A federal judge denied a bid by Los Angeles Unified School District Tuesday to hold an emergency hearing to curtail the operations of a salvage and recycling facility that is accused of releasing fumes that may be endangering students and faculty at a nearby high school.
U.S. District Judge George Wu wrote that S&W Atlas Iron & Metal Co., adjacent to Jordan High School in Los Angeles, has apparently been operating “over the course of months, years, and even decades,” so the request for an emergency hearing is inappropriate.
The LAUSD filed a negligence suit in Los Angeles federal court Monday seeking to recover damages and costs incurred in response to what it claims are hazardous substances and waste migrating from the S&W Atlas facility onto the high school site.
A message left with the company after regular business hours was not immediately answered.
The district sought a temporary restraining order requiring Atlas to stop launching alleged “dangerous projectiles and metallic dust” into the Jordan High campus, and abate what it calls “loud noises and vibrations” emanating from the salvage yard.
“Atlas has done little to stop, control, or address the hazardous contamination, accumulated wastewater, toxic fumes and smoke, and noise pollution, among other things, that have emanated, and continue to emanate, from the Atlas site,” the LAUSD alleges.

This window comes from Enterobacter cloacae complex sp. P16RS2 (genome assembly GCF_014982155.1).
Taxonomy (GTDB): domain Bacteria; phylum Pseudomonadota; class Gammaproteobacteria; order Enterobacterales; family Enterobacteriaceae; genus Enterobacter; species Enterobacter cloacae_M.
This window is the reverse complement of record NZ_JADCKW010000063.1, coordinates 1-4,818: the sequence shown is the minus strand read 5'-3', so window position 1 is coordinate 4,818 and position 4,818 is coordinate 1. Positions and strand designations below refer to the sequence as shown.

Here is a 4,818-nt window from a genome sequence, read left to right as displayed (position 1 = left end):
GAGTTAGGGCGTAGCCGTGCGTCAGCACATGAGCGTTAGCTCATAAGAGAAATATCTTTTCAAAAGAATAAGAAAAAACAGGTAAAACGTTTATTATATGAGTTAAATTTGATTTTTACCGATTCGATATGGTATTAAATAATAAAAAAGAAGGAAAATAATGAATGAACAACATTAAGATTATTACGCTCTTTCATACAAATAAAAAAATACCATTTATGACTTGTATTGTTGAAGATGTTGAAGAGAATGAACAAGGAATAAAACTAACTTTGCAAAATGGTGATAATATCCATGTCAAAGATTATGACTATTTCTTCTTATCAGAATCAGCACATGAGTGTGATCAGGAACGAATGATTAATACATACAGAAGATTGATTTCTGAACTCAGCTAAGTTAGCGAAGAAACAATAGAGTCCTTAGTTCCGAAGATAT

Jordan High “hosts young students, teachers, employees, staff, and parents, many of whom regularly spend at least eight hours a day at the school,” according to the complaint. “The contamination migrating from the Atlas site is, therefore, of particular concern because of the exposure and risks that it poses to the school site’s sensitive population. The young children who attend Jordan High School are a particularly vulnerable population that is currently being exposed to adverse health conditions created by Atlas’ disregard for the health and safety impacts on the surrounding schools and residences.”
Two of Atlas’ property boundary lines are immediately adjacent to the campus, and a wall separates the two parcels, according to the LAUSD.
In addition, the district alleges that the recycling plant causes “a serious public health hazard by its failure to maintain required drainage to prevent seepage of potentially contaminated water.”
In 2002, an explosion propelled pieces of sharp metal onto the school site, and months later, a second explosion occurred from a live round of a military shell brought to Atlas with other military waste for recycling purposes, the suit contends.
“The shell exploded while being dismantled and shrapnel from the round was propelled over the shared fence onto the school’s athletic field,” the school district alleges.
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